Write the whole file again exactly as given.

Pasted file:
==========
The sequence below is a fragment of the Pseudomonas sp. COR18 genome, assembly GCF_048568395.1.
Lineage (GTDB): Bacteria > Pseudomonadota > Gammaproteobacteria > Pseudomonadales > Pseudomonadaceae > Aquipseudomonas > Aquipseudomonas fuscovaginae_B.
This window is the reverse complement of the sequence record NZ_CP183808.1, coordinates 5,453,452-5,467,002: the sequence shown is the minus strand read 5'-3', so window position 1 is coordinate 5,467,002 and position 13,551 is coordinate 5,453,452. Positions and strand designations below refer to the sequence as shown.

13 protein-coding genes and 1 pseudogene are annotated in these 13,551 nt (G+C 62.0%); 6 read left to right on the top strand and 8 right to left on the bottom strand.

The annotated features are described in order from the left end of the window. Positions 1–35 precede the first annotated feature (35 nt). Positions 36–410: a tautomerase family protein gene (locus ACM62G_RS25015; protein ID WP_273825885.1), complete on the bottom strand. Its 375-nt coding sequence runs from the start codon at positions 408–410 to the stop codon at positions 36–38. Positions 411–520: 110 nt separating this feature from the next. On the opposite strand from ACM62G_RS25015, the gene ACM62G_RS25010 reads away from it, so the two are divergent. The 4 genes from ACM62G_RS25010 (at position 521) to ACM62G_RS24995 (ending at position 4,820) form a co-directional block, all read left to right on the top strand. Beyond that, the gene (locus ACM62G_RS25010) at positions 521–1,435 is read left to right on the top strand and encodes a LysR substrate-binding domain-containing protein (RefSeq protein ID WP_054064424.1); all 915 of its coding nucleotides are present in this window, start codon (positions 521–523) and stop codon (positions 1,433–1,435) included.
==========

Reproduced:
The sequence below is a fragment of the Pseudomonas sp. COR18 genome, assembly GCF_048568395.1.
Lineage (GTDB): Bacteria > Pseudomonadota > Gammaproteobacteria > Pseudomonadales > Pseudomonadaceae > Aquipseudomonas > Aquipseudomonas fuscovaginae_B.
This window is the reverse complement of the sequence record NZ_CP183808.1, coordinates 5,453,452-5,467,002: the sequence shown is the minus strand read 5'-3', so window position 1 is coordinate 5,467,002 and position 13,551 is coordinate 5,453,452. Positions and strand designations below refer to the sequence as shown.

13 protein-coding genes and 1 pseudogene are annotated in these 13,551 nt (G+C 62.0%); 6 read left to right on the top strand and 8 right to left on the bottom strand.

The annotated features are described in order from the left end of the window. Positions 1–35 precede the first annotated feature (35 nt). Positions 36–410: a tautomerase family protein gene (locus ACM62G_RS25015; protein ID WP_273825885.1), complete on the bottom strand. Its 375-nt coding sequence runs from the start codon at positions 408–410 to the stop codon at positions 36–38. Positions 411–520: 110 nt separating this feature from the next. On the opposite strand from ACM62G_RS25015, the gene ACM62G_RS25010 reads away from it, so the two are divergent. The 4 genes from ACM62G_RS25010 (at position 521) to ACM62G_RS24995 (ending at position 4,820) form a co-directional block, all read left to right on the top strand. Beyond that, the gene (locus ACM62G_RS25010) at positions 521–1,435 is read left to right on the top strand and encodes a LysR substrate-binding domain-containing protein (RefSeq protein ID WP_054064424.1); all 915 of its coding nucleotides are present in this window, start codon (positions 521–523) and stop codon (positions 1,433–1,435) included.